As I tried to write something in honor of Maternal Mental Health Awareness Week, I found myself repeating what I have written before.
It is still hard to be honest, really honest about how I felt during the year after the birth of my first son because so many of those feelings are still coupled with guilt and shame, but I feel compelled to share so that my story might help one other person and as one of my friends says, “Libbie, you need to own the sh*t out of that.” So here I go, owning the sh*t….
Originally Published at 4thTrimesterSupport.com
Lately, I’ve written a lot about the experience I have had with my most recent post partum period. I’ve felt compelled to share so much because there is such a stark contrast to the first time that I became a mother.
I think of the day that my first son was born and the day after as the worst days of my life. My mother had told me about her birth stories and basically represented that when my child was born, instantly, the white fluffy clouds would part, sunshine would stream through, the angels would break out their trumpets and a triumphant chorus of love would welcome my baby and me into our new lives. I would hold this wet squidgy body against my chest and as the meconium dripped over my stomach, I would cry tears of joy as my body and mind were overcome by a love that I could never imagine.
Let’s just say, there were no angels, and there were no trumpets. When they placed my baby on my chest, I just looked at it. IT – this strange foreign creature. There was no connection, no warmth. I was so glad when someone else held my baby while I was being stitched up.
I felt like something was so wrong. I was so ashamed that I did not feel this surge of love. I didn’t tell anyone. They rolled us into the postpartum area and I was bombarded with information. I kept good notes and paid attention to everyone. I felt a tremendous sense of loss, but I just focused on the information and then charting poops and pees. I went to sleep that night and wept. I just couldn’t understand why things were so horrible.
When I woke up the next morning, I could not believe the sun had come up. I could not believe that there was a newspaper. How could the entire world have kept going when something like this had happened to me. It was the beginning of one long dark night that would last in varying degrees for over a year. I had no idea that my feelings, or lack thereof, could be indicative of Postpartum Depression or Anxiety.
My Postpartum Depression didn’t follow the standard rubric (because it wasn’t just depression). I ate well, I fell asleep quickly, I went to work, I saw friends, I didn’t cry, I did everything I was supposed to do. But inside I was drowning. I was drowning in a sea of numbness – but just like real drowning, it was silent. Everything looked okay.
I even had my therapist fooled. A PhD psychologist didn’t know that I was depressed. I bounced my baby on my lap in our sessions and told her about how I was tired or struggling with an issue at work.
She asked if I wanted to hurt my baby. “No, of course not.” I would say. What kind of monster would want to hurt their baby? I didn’t tell her that I every time I encountered a certain situation I would imagine something awful happening to my baby. These intrusive thoughts were so disturbing that I could not even acknowledge them myself, let alone mention them to my therapist. The shame of those feeling still sits in my gut.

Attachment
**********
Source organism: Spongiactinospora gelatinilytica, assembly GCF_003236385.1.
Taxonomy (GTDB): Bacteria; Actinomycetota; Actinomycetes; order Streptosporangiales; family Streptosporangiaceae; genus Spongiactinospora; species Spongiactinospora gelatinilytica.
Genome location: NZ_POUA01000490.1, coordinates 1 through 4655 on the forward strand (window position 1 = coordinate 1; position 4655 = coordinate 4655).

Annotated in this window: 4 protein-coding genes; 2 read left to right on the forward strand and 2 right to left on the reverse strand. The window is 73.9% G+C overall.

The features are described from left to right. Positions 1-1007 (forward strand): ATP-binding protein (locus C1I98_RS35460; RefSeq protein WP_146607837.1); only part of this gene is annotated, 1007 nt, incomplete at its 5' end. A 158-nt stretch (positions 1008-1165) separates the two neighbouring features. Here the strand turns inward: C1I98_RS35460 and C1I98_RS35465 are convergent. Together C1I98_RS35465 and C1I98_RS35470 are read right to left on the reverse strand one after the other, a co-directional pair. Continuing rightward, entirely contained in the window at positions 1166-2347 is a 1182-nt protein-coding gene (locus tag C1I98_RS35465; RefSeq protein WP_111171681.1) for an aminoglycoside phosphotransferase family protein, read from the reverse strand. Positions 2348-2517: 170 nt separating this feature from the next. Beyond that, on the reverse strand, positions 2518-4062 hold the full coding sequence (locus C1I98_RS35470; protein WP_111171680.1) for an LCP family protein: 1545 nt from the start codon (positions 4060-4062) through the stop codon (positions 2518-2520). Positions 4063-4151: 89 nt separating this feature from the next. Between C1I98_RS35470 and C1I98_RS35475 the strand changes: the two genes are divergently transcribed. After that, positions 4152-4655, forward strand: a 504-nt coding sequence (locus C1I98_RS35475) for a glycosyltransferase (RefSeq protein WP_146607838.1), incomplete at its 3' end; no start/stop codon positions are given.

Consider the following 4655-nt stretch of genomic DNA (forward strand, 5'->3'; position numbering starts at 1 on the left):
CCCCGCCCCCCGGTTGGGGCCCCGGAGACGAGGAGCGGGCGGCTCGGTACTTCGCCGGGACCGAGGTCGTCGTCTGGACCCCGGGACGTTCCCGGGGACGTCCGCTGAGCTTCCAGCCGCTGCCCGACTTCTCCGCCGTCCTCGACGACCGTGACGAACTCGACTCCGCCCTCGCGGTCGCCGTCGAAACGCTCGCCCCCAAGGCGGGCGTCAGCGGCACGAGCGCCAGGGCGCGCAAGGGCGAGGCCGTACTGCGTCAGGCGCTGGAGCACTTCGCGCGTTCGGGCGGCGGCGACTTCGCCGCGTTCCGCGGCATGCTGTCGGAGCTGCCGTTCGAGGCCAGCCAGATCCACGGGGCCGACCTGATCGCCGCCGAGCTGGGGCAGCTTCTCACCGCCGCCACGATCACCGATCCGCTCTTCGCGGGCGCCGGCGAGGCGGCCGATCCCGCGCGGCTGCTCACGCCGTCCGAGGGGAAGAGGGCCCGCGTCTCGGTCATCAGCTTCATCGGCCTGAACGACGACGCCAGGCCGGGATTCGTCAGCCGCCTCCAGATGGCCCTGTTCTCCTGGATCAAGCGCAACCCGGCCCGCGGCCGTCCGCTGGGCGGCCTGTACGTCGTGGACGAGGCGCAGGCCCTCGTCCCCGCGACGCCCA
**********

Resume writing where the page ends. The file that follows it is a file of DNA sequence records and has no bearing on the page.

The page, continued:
She told me that I would feel better when I slept.
I did not feel better when I slept.
I fantasized about running away. I fantasized about dropping my baby off with my mother and checking into a mental hospital for a few weeks just so that I could sleep. I wondered if I could find a job in Alaska and just disappear one day. I could not figure out why so many mothers seemed so happy and I could not find joy in my new life. They professed a love for their children that I could not imagine and certainly did not feel. I felt like an awful person. I was failing at motherhood.
When I read Down Came the Rain, by Brooke Shields, I finally heard the answer to my questions. I finally felt that someone had captured some of what I was feeling and had given it a name. They had given it a name that meant that I wasn’t a bad mom. They had given it a name that meant that I wasn’t alone. They had given it a name that meant that there was light at the end of this very long, very dark tunnel.
After about a year, a new therapist helped me to really identify and treat my Postpartum Depression and Anxiety. When I had my second baby, I had knowledge, a better arsenal of tools, a different birth and some good luck. All of that led to a drastically different experience, but I still needed help and support.
4th Trimester Support (And now The Mothers’ Space) is the product of all of my experience. It is the group that I wish had been there for me. A place where everyone did not need to put on a brave face and say, “Yes, of course, I am so happy, I love having a baby.” A place where I could speak the truth. A place where the thoughts in my head and the feelings in my heart did not need to be hidden away. A place where I could bring them out into the light and be met with compassion and support. A place that offered healing, community and connection.
The Delaware Chapter of Postpartum Support International is the next step in creating meaningful resources and support in our area for moms and families suffering with PMADs. Please join us on May 12th as we Climb Out of the Darkness. Our free, family friendly stroll is all about building a compassionate community for young families.
*****If you or someone you know are struggling with postpartum depression, anxiety or other mood disorder please reach out for help. Postpartum Support International warmline 1-800-944-4773(4PPD).
People in crisis should call their physicians, their local emergency number or the National Suicide Prevention Hotline at 1-800-273-TALK (8255).